Evans, George Watkin (1876-1951)

  • By William Kombol
  • Posted 12/27/2012
  • HistoryLink.org Essay 10249
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George Watkin Evans was a pioneering mining engineer in Washington who spent much of his career studying and documenting the state's coal-mining industry. This People's History of Evans's life and work was contributed by William Kombol, Manager of the Palmer Coking Coal Company in Black Diamond.

Born To the Mines

"Son," he said, picking up a lump of coal, "here is imprisoned sunshine that warmed a swamp which stood here millions of years ago." So spoke a Washington state coal-mine inspector to the 17-year-old George Watkin Evans, who started working at the Franklin coal mines on January 9, 1888. Evans went on to probably know more about coal mining in the Pacific Northwest than any other then-living person. He was an internationally renowned consulting mining engineer who spent most of his remarkable career in the coal fields of Washington.

Evans was born in Abercarne, Wales, on March 5, 1876, to Watkin Evans and Catherine (Hughes). His father was employed as a coal miner there. The family emigrated to the U.S. in 1880, settling first in Shamokin, Pennsylvania, where his father found work in the anthracite fields. The family moved to Franklin, Washington, in 1887, and early the next year young George began his mining career as an 11-year-old oiler, lubricating coal-car wheels. Within a year he was driving the mules that pulled the coal cars, and he went on to learn most of the underground coal-mining jobs.

Learning All About Coal

Evans was at the Franklin mine during the disaster of August 1894 when 37 miners perished from suffocation and smoke. It was about this time that he had his famous encounter with the coal mine inspector -- an event that was to change his life. Evans told a biographer that the phrase "Imprisoned Sunshine!" had set him forth on a hunt for knowledge that continued throughout his life. Evans had no formal schooling as a lad, but taught himself to read the Welsh Bible. The superintendent of the Franklin mine made out a list of books for him to read. Evans said,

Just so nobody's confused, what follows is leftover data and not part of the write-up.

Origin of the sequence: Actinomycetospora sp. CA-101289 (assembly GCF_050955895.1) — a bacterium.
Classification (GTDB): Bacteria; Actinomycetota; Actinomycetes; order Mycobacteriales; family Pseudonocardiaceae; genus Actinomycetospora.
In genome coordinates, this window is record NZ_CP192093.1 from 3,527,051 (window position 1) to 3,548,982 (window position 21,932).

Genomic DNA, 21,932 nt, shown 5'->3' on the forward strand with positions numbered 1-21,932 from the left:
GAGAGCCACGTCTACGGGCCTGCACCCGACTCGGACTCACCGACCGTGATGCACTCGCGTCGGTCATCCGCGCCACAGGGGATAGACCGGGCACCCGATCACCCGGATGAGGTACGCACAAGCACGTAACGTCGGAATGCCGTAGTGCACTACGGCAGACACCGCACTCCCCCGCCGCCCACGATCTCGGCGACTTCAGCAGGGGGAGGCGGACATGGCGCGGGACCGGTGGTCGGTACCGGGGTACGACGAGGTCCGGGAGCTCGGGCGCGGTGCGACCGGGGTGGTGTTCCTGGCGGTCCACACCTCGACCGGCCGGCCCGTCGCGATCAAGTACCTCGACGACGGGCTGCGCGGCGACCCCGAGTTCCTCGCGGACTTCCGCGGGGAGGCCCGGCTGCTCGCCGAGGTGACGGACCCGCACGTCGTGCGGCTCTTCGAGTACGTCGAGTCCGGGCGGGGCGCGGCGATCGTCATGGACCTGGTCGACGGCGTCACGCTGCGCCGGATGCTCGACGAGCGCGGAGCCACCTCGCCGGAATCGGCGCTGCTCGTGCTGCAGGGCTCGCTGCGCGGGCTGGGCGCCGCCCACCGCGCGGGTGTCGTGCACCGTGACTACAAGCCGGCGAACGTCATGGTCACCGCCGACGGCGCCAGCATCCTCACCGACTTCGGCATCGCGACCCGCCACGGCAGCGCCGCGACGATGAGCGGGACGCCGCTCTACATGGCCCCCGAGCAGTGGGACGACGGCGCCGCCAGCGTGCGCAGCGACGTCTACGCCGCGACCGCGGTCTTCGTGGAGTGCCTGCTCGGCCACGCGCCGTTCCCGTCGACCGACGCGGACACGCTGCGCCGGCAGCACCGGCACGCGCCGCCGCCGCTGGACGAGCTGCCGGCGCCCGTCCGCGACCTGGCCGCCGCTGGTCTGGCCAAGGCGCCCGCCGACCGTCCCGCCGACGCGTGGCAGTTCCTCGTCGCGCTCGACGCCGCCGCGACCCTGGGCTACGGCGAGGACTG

"The wonders of coal as revealed in those books filled me with enthusiasm, and with a keen hunger to know all there was to know about coal. I began to live in the Paleozoic age -- and to study nights" (Gentlemen Unafraid).

He borrowed books and took correspondence courses as preparatory education to enter Washington State College. He graduated in 1903 with a Bachelor of Science degree as an Engineer of Mines, having earned part of his tuition working in Colorado cyanide mines.

In the early days of the 1897 Klondike gold rush, Mr. Evans, then 21, was part of a geologic survey that clambered over the well-known Chilkoot Pass. But the quest for the yellow metal was not his passion, and his interest turned to "black diamonds." Back in Washington, Evans made his living as a professional civil engineer. He again traveled to Alaska in 1906 to investigate the Bering coal field for the Guggenheim family. In 1909 he was made geologist in charge of coal investigations for the Washington Geological Survey and wrote the authoritative "Bulletin No. 3: The Coal Fields of King County" in 1912.